The tangled, even tortured creation of Casablanca, especially its screenplay, is comparable to that surrounding the writing of one of its greatest rivals in the “Best Movie Ever Made” stakes, Citizen Kane, which was made just a year earlier in 1941. Just as the great film critic Pauline Kael would argue in the 1970s that the true creator of Kane was the man who wrote its first draft, Herman J. Mankiewicz, so Howard B. Koch would go on to write a couple of books about his contribution to Casablanca, a contribution that the Epsteins always belittled, with Julius in particular maintaining to his death in the year 2000 that not one of Koch’s lines had been used in the final film.
Such was the confusion surrounding Casablanca, as it went through several possible directors before Michael Curtiz was finally drafted in to see it to conclusion, that other writers were allegedly involved in the script, including the uncredited Casey Robinson. Indeed, it has even been claimed that the film’s famous last line (often regarded as the most famous last line ever written), “Louis, I think this is the beginning of a beautiful friendship”, was written by the producer, Hal B. Wallis, himself, as the ending of the movie was hastily re-edited after early test screenings to try and make Captain Renault’s eventual discovery of his own humanity more credible and believable.
Of course, despite the uncertainty surrounding its original creation, Casablanca has gone on to acquire classic status; indeed, it did so almost from the outset, as it went on to win three Academy Awards, including the Best Adapted Screenplay for the Epstein brothers and Koch. To this day, nearly eighty years on, it remains one of the greatest screenplays ever made and, I would argue, the only screenplay (other than Withnail and I) that is totally quotable, i.e. every single line (even the shortest and seemingly most innocuous) is quotable. The Epstein brothers were often mystified by this success, with Julius famously saying that the script had “more corn than in the states of Kansas and Iowa combined. But when corn works, there’s nothing better.”
That typically self-effacing description of their contribution does not do justice to the Epsteins’ work (alongside that of Koch, Robinson and Hal B. Wallis) on the script of Casablanca. It is ironic that they initially broke off from writing the screenplay to contribute to a series of propaganda films, given that Casablanca itself is probably the most perfect and, more importantly, effective piece of pro-war propaganda ever made. It is, of course, impossible to quantify exactly what effect, if any, the success of the film had on mobilising American support for the war, but it is equally undeniable that the fact it won Oscars for Best Picture, Best Director and Best Adapted Screenplay was a testament to America’s growing appetite for involvement in what it saw as a “just war” against the evils of Nazi-ism.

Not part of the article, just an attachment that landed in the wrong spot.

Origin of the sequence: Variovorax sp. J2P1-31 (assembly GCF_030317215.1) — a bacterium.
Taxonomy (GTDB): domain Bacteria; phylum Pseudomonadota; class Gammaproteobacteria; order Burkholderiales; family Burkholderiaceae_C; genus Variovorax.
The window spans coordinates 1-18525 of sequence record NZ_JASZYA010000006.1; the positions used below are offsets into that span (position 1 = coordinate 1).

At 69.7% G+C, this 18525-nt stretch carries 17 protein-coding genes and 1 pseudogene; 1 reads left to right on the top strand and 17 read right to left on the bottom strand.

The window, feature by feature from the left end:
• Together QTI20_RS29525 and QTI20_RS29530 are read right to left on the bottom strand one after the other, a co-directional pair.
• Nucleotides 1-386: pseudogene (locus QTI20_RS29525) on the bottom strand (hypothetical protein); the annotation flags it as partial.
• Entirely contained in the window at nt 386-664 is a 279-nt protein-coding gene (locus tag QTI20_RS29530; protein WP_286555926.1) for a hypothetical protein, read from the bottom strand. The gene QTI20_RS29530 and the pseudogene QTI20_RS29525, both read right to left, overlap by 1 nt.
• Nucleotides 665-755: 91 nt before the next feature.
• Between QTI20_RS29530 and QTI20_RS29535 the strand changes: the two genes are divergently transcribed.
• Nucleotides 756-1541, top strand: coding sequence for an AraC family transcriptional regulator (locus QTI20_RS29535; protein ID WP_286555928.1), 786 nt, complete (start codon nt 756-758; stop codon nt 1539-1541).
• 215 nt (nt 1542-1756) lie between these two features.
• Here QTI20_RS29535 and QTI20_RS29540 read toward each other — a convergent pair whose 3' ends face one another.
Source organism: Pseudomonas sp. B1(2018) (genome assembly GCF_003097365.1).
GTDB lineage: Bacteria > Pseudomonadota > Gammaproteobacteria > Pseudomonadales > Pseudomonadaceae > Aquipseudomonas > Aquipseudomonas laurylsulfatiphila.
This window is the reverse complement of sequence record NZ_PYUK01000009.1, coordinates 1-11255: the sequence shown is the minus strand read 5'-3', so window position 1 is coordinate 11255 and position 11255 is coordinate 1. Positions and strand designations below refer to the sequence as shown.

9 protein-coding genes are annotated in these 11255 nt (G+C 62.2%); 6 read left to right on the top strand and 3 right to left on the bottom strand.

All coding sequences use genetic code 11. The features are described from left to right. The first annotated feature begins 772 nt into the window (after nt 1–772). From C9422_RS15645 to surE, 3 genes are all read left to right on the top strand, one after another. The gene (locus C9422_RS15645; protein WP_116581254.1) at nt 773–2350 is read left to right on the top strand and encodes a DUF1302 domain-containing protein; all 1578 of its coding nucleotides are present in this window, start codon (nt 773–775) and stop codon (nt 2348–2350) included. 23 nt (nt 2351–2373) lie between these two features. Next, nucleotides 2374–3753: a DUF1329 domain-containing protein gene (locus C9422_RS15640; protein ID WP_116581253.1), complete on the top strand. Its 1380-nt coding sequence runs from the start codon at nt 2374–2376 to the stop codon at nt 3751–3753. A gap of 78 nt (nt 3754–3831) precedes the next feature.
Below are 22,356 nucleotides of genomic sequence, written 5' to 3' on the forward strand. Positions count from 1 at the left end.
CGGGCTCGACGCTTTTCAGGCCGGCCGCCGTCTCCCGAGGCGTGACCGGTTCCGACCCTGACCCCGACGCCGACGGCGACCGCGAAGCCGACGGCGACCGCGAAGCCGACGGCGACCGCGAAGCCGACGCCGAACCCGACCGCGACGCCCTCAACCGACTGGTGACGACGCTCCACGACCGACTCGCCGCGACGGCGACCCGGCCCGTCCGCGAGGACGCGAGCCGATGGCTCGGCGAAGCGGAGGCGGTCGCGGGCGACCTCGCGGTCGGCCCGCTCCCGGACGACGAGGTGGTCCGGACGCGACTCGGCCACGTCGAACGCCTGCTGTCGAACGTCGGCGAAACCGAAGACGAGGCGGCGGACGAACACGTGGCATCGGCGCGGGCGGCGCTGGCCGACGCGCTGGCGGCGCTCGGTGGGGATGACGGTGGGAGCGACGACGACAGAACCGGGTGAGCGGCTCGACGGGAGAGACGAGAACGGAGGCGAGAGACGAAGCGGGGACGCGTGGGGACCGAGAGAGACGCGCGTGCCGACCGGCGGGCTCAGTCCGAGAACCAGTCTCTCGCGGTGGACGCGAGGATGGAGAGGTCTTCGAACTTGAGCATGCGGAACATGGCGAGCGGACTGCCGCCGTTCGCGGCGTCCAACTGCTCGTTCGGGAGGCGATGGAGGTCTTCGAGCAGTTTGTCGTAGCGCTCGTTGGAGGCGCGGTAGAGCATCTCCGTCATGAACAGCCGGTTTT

I can cite a personal example of the enduring power of Casablanca. In June of this year, I was watching the opening match of the 2016 European Championships in France in a bar in South London, which was occupied by a large number of French people who had come along to watch their national team open the tournament. As the Marseillaise was played at the beginning of the match, every French man, woman and child in the pub got to their feet to sing along, in a moving demonstration of patriotism, especially in the face of the “new Nazis”- so-called Islamic State – who have wreaked so much havoc in France over the last 18 months. As my wife said at the time, “It’s just like being in Casablanca.”
Unsurprisingly, Casablanca proved impossible to top for the Epstein brothers, especially when Philip died of cancer in 1952, at the early age of 42. Unsurprisingly, his brother Julius was devastated and although he continued to write screenplays, including The Tender Trap (1955), a romantic comedy starring Frank Sinatra, and Send Me No Flowers (1964), one of the many films starring Doris Day and Rock Hudson, it is arguable that he did not write another truly great screenplay until nearly forty years after Casablanca. That screenplay was Reuben, Reuben, which was filmed in 1983 and starred Tom Conti as Gowan McGland, a poet who is a thinly disguised version of Dylan Thomas. Like Thomas, McGland is a Celtic poet adrift in the commercialised, suburbanised America of the 1950s, who eventually accidentally kills himself. The kind of grim humour that Reuben, Reuben is full of is also a characteristic of Casablanca, in which a cynical police chief can announce whenever there is a murder, “Round up the usual suspects”.
Julius eventually died in 2000, nearly fifty years after his brother had passed away, and if in the end the only truly great screenplay that they wrote together (albeit with the possible help of unwanted collaborators) is Casablanca, then that is enough for any writer (or team of writers). Their marvellous screenplay has received the ultimate accolade, in that it has become the inspiration for several other critically acclaimed and commercially successful movies and television programmes, from Woody Allen’s Play It Again, Sam, in which Woody plays a neurotic film critic who receives lessons in love from “the ghost of Bogart”, to the classic episode of Frasier where Frasier rushes to the airport to try to stop the woman he loves from leaving Seattle, only to discover, while they wait for the plane, that they are actually utterly incompatible. In this way, Casablanca has become one of the very few movies that have escaped the screen entirely to become part of the wider culture and, ultimately, part of life itself.